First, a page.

Seniors' Health

Overcoming the Blues

Good physical health is important but seniors must not neglect their mental health too. Psychiatrist Dr Ko Soo Meng shares tips on preventing and managing depression among seniors.

What are the common causes of depression among our elderly?

There is no single cause for depression. Many factors including genetics, chemical imbalance, stress such as life events, physical illness and negative thinking patterns can all play a role in triggering a depressive state in anyone. For the elderly, physical illness and exit events are of particular concern. These include retirement, loss of social status and role, loss of income, social isolation and loneliness, and bereavement. These tend to threaten their psychosocial equilibrium. Finally, chronic and excessive consumption of alcohol has also been associated with depression in late life.

What are some early signs of depression in the elderly that we should look out for?

Besides feelings of dejection, hopelessness, helplessness and unworthiness, depressive disorder in the elderly often manifests physiological symptoms. These include diminished energy level, fatigability, impaired concentration, memory difficulties, poor appetite and weight loss, and vague physical complaints not caused by organic factors like bodily aches, headaches, numbness and weakness of limbs, and chest and abdominal discomfort. What is more worrying is that depression is a risk factor of late-life suicide.

To look out for early signs, refer to this useful acronym for depressive disorder:

D – Depressed Mood
E – Energy low or loss
P – Pleasure loss, interest and enjoyment low
R – Retardation / slowing down
E – Eating / Appetite changed
S – Suicidal ideas or gesture
S – Sleep disturbance
I – Impaired concentration
O – “Only me to blame” Guilt
N – Negative thoughts

How common is depression among our elderly?

In an earlier community study of more than 600 Chinese aged 65 years and older living in Singapore, the overall prevalence of depressive disorder was about 6 %, making it the commonest psychiatric disorders among the elderly. A subsequent study in 2011 reported a prevalence of 3% amongst elderly in Singapore.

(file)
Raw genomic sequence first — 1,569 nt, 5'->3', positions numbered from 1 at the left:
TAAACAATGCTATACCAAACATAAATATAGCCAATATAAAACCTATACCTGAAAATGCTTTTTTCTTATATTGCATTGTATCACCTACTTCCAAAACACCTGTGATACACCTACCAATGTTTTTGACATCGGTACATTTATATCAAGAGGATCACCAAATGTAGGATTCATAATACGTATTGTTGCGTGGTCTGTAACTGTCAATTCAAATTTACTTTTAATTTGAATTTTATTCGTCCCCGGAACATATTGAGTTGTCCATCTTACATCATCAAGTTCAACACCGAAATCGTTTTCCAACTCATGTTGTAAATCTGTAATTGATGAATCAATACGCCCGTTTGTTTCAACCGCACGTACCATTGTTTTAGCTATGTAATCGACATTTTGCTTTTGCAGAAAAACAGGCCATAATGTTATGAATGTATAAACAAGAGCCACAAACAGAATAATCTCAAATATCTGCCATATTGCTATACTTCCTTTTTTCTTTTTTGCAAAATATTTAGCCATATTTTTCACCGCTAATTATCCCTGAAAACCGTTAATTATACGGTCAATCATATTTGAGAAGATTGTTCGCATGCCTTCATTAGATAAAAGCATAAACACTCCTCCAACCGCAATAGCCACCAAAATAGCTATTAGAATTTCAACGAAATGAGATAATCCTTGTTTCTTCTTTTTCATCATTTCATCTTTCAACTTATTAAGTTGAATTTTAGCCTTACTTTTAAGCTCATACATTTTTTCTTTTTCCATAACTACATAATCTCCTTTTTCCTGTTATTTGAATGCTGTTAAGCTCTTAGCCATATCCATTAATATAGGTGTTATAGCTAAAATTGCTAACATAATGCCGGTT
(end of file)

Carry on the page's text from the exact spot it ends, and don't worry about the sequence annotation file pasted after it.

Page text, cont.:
Many people are still unable to accept the social stigma of being diagnosed with depression. If we suspect that an elderly loved one may have depression but refuses to seek treatment, what should we do?

A common presentation among elderly with depression is frequent somatic complaint without physical cause, also termed as somatization. Initially, such complaints can be used as a platform to engage the depressed elderly for treatment. Once a therapeutic alliance is established, psychosocial issues can be addressed.

A holistic biopsychosocial approach, including treatment with antidepressants, psychological therapies, social support and community services, is necessary in helping the depressed elderly recover. Family support is crucial as loneliness is a known factor is perpetuating depression. The Seniors Helpline by SAGE (Singapore Action Group of Elders) offers the lonely elderly an avenue to speak with a professional counsellor over the phone (Tel 1800-555-5555) yet maintains anonymity, as many elderly do not wish to wash their dirty linens in public.

How can we prevent depression among our elderly?

Being actively involved even when one has retired helps mitigate the loss of roles. Having a hobby or learning new things (such as painting or gardening) will also provide a sense of well-being and self-worth. Exercise and social interaction are known protective factors. Finally, the practice of spirituality including active religious engagement is also negatively associated with depression.

In any society, the suicide rate is highest amongst the elderly, especially among those who are depressed. Thus, it is important to recognise old age depression and implement intervention early to avert such a consequence.

Article contributed by Dr Ko Soo Meng, Senior Consultant Psychiatrist
Mount Alvernia Hospital
Medical Centre Block A, Unit #06-02
Tel: (+65) 6356 9633

Note : Please note that health information is provided to supplement the care provided by your doctor. It is not intended nor implied to be a substitute for professional medical advice.   Always seek the advice of your physician if you have any questions regarding a medical condition.